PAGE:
Elephant poaching is one of Africa’s main conservation issues, with the black market taking advantage of the continent’s widespread poverty. Local indigence is exploited, while offshore poaching organisations profit from these beasts’ ivory.
CITES, the international wildlife trade body, banned the trade of ivory just before 1990. This crippled the legal ivory trade, allowing the elephant population flourished. Ultimately, this was reflected in elephant populations, which The World Conservation Union estimated to have recovered to between 470 000 and 690 000 animals in 2008.
However, the demand for ivory never died, particularly in the Far East. The result, an ever growing black market which funds poaching operations across Africa. Today it is estimated that a hundred African elephants are poached each day, an unsustainable rate which would result in extinction by around 2030.
Unfortunately, no matter how well funded or resourced, no single organisation or project can protect all of Africa's elephants. Non-governmental organisations such as Tanzania Anti Poaching And Conservation (TAPAC) have made a big difference in concentrated areas, however it is impossible to police the entire African savannah. For scale, the Greater Kruger National Park, a national park in South Africa, covers 20 million hectares. This single park is 5 times the size of Spain, so you can imagine the scale of the task at hand.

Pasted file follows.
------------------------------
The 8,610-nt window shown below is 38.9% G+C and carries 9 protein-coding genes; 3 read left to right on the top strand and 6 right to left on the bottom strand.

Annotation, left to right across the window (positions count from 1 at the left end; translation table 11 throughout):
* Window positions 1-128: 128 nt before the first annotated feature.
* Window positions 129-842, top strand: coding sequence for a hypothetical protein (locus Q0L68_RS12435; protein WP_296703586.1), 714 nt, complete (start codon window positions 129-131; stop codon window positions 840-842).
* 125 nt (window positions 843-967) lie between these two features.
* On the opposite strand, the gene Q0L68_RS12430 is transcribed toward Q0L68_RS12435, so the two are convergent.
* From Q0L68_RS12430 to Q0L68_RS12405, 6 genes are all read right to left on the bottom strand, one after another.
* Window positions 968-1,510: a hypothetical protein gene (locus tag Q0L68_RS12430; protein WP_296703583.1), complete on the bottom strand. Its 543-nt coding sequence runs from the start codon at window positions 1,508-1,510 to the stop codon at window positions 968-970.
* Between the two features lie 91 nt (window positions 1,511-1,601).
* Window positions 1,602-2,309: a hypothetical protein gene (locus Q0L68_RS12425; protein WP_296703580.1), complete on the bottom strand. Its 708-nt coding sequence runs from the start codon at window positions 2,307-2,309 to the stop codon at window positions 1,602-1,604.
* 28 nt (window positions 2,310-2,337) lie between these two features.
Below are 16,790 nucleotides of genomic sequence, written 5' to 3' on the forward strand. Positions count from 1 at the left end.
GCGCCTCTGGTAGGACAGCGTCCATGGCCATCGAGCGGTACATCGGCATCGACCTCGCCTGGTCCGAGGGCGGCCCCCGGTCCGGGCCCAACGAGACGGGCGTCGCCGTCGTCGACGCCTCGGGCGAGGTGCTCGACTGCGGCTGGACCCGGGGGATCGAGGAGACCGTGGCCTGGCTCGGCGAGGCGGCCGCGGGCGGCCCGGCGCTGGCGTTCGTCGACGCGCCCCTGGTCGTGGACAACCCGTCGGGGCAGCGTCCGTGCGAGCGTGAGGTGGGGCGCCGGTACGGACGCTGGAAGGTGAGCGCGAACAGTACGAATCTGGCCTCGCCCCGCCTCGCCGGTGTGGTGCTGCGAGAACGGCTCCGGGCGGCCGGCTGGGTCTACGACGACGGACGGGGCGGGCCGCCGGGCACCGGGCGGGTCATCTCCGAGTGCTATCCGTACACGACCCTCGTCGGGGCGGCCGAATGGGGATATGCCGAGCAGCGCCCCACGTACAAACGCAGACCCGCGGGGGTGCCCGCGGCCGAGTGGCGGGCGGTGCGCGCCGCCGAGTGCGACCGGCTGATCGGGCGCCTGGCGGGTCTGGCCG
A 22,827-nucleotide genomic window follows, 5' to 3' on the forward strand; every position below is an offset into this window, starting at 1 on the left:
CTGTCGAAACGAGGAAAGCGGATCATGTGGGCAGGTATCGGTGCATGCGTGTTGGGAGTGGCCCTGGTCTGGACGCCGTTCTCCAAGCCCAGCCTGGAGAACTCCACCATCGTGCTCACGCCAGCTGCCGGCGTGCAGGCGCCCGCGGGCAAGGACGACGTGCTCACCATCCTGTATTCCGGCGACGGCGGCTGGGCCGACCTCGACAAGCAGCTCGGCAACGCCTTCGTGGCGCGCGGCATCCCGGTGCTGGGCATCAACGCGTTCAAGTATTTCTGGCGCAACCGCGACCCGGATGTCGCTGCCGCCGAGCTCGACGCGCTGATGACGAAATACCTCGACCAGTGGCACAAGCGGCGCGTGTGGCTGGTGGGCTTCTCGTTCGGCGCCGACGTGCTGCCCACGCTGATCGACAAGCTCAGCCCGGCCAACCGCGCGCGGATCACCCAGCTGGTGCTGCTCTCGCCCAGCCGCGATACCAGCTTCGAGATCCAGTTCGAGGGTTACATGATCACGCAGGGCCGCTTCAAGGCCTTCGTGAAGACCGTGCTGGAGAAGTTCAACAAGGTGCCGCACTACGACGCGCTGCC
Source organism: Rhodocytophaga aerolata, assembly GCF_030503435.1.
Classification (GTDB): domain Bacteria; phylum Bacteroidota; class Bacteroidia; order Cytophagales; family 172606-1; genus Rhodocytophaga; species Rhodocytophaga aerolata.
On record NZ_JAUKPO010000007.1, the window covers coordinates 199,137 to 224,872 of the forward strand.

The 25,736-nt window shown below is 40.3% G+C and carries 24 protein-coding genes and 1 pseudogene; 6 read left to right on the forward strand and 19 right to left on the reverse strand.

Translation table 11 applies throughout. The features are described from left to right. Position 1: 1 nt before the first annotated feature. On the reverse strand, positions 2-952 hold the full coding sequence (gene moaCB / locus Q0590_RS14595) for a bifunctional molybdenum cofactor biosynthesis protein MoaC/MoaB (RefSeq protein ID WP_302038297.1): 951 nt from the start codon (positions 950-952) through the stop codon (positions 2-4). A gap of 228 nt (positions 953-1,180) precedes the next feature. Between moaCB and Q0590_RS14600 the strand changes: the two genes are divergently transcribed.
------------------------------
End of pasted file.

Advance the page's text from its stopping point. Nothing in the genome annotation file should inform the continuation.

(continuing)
However, as previously mentioned, there are organisations working closely with local populations, National Parks, and Private game reserves to protect elephant populations. These partnerships, especially with local populations, provide anti-poaching operations with many more eyes on the ground.
The National Parks, Private Game Reserves and local population effectively act as a patrol, reporting any injured animals, poaching traps, or signs of poachers in the area. This allows anti-poaching organisations to focus their energy and resources on rescues, education and prevention.
Ultimately, this helps manage the scale of the operation, as patrolling such a vast patches of land is virtually impossible, and would drain these organisations’ resources.
In Victoria Falls, elephants are generally well protected. Thanks to the Victoria Falls Wildlife Trust, the Victoria Falls Anti-Poaching Unit, the Zimbabwe Parks and Wildlife Management Authorities, as well the various local communities and the surrounding private game reserves. These groups work together to protect the area’s elephant population.
The following story documents how a Zimbabwean luxury safari lodge near Victoria falls worked with the Victoria Falls Wildlife Trust to free an elephant from a poacher’s wire snare. This is a perfect example of how local eyes on the ground can assist anti-poaching organisations. This is the 19th elephant the Victoria Falls Wildlife Trust has rescued since 2015.
Mid morning, 19 November, 2018. Brendan Prinsloo, an employee at a luxury safari lodge called Matetsi Victoria Falls was on his way to repair a solar borehole that provides local animals with fresh drinking water.